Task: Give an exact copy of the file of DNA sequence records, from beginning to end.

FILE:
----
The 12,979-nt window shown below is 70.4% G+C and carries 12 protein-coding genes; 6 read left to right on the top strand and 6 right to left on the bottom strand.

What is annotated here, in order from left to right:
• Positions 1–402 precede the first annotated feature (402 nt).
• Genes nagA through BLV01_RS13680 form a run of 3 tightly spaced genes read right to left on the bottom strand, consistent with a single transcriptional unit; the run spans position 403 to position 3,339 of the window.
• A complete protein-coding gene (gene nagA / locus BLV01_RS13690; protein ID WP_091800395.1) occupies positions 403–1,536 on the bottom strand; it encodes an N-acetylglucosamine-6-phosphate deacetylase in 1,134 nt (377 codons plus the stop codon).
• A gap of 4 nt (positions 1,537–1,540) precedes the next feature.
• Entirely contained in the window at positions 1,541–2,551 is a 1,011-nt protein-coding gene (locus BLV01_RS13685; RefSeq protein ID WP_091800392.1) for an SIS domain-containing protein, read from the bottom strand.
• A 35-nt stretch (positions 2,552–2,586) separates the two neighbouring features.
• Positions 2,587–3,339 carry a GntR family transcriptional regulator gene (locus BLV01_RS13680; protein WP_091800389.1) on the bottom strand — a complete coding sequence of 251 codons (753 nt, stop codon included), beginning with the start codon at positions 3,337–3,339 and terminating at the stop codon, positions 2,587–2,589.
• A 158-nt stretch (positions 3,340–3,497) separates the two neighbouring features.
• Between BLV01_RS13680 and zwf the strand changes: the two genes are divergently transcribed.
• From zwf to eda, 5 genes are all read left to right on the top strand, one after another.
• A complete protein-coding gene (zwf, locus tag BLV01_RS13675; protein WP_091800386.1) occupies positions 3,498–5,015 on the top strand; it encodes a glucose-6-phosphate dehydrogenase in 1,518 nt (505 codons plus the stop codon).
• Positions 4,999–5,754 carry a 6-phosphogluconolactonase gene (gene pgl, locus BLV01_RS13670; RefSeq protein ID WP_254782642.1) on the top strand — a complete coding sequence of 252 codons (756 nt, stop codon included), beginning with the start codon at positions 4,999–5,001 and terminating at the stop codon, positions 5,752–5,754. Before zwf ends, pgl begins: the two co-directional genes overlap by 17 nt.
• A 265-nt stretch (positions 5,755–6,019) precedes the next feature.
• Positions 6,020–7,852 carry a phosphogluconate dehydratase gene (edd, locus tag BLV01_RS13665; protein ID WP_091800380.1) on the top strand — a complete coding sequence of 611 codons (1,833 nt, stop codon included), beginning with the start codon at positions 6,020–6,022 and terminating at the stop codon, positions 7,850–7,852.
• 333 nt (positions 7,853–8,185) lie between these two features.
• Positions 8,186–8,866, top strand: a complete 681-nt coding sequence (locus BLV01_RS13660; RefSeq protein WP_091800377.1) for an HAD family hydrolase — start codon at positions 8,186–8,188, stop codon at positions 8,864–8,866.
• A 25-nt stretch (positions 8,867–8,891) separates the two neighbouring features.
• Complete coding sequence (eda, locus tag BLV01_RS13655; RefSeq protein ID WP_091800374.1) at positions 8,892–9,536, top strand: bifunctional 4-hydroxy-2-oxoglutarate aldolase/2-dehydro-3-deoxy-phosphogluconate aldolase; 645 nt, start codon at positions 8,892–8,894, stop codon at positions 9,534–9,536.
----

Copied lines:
The 12,979-nt window shown below is 70.4% G+C and carries 12 protein-coding genes; 6 read left to right on the top strand and 6 right to left on the bottom strand.

What is annotated here, in order from left to right:
• Positions 1–402 precede the first annotated feature (402 nt).
• Genes nagA through BLV01_RS13680 form a run of 3 tightly spaced genes read right to left on the bottom strand, consistent with a single transcriptional unit; the run spans position 403 to position 3,339 of the window.
• A complete protein-coding gene (gene nagA / locus BLV01_RS13690; protein ID WP_091800395.1) occupies positions 403–1,536 on the bottom strand; it encodes an N-acetylglucosamine-6-phosphate deacetylase in 1,134 nt (377 codons plus the stop codon).
• A gap of 4 nt (positions 1,537–1,540) precedes the next feature.
• Entirely contained in the window at positions 1,541–2,551 is a 1,011-nt protein-coding gene (locus BLV01_RS13685; RefSeq protein ID WP_091800392.1) for an SIS domain-containing protein, read from the bottom strand.
• A 35-nt stretch (positions 2,552–2,586) separates the two neighbouring features.
• Positions 2,587–3,339 carry a GntR family transcriptional regulator gene (locus BLV01_RS13680; protein WP_091800389.1) on the bottom strand — a complete coding sequence of 251 codons (753 nt, stop codon included), beginning with the start codon at positions 3,337–3,339 and terminating at the stop codon, positions 2,587–2,589.
• A 158-nt stretch (positions 3,340–3,497) separates the two neighbouring features.
• Between BLV01_RS13680 and zwf the strand changes: the two genes are divergently transcribed.
• From zwf to eda, 5 genes are all read left to right on the top strand, one after another.
• A complete protein-coding gene (zwf, locus tag BLV01_RS13675; protein WP_091800386.1) occupies positions 3,498–5,015 on the top strand; it encodes a glucose-6-phosphate dehydrogenase in 1,518 nt (505 codons plus the stop codon).
• Positions 4,999–5,754 carry a 6-phosphogluconolactonase gene (gene pgl, locus BLV01_RS13670; RefSeq protein ID WP_254782642.1) on the top strand — a complete coding sequence of 252 codons (756 nt, stop codon included), beginning with the start codon at positions 4,999–5,001 and terminating at the stop codon, positions 5,752–5,754. Before zwf ends, pgl begins: the two co-directional genes overlap by 17 nt.
• A 265-nt stretch (positions 5,755–6,019) precedes the next feature.
• Positions 6,020–7,852 carry a phosphogluconate dehydratase gene (edd, locus tag BLV01_RS13665; protein ID WP_091800380.1) on the top strand — a complete coding sequence of 611 codons (1,833 nt, stop codon included), beginning with the start codon at positions 6,020–6,022 and terminating at the stop codon, positions 7,850–7,852.
• 333 nt (positions 7,853–8,185) lie between these two features.
• Positions 8,186–8,866, top strand: a complete 681-nt coding sequence (locus BLV01_RS13660; RefSeq protein WP_091800377.1) for an HAD family hydrolase — start codon at positions 8,186–8,188, stop codon at positions 8,864–8,866.
• A 25-nt stretch (positions 8,867–8,891) separates the two neighbouring features.
• Complete coding sequence (eda, locus tag BLV01_RS13655; RefSeq protein ID WP_091800374.1) at positions 8,892–9,536, top strand: bifunctional 4-hydroxy-2-oxoglutarate aldolase/2-dehydro-3-deoxy-phosphogluconate aldolase; 645 nt, start codon at positions 8,892–8,894, stop codon at positions 9,534–9,536.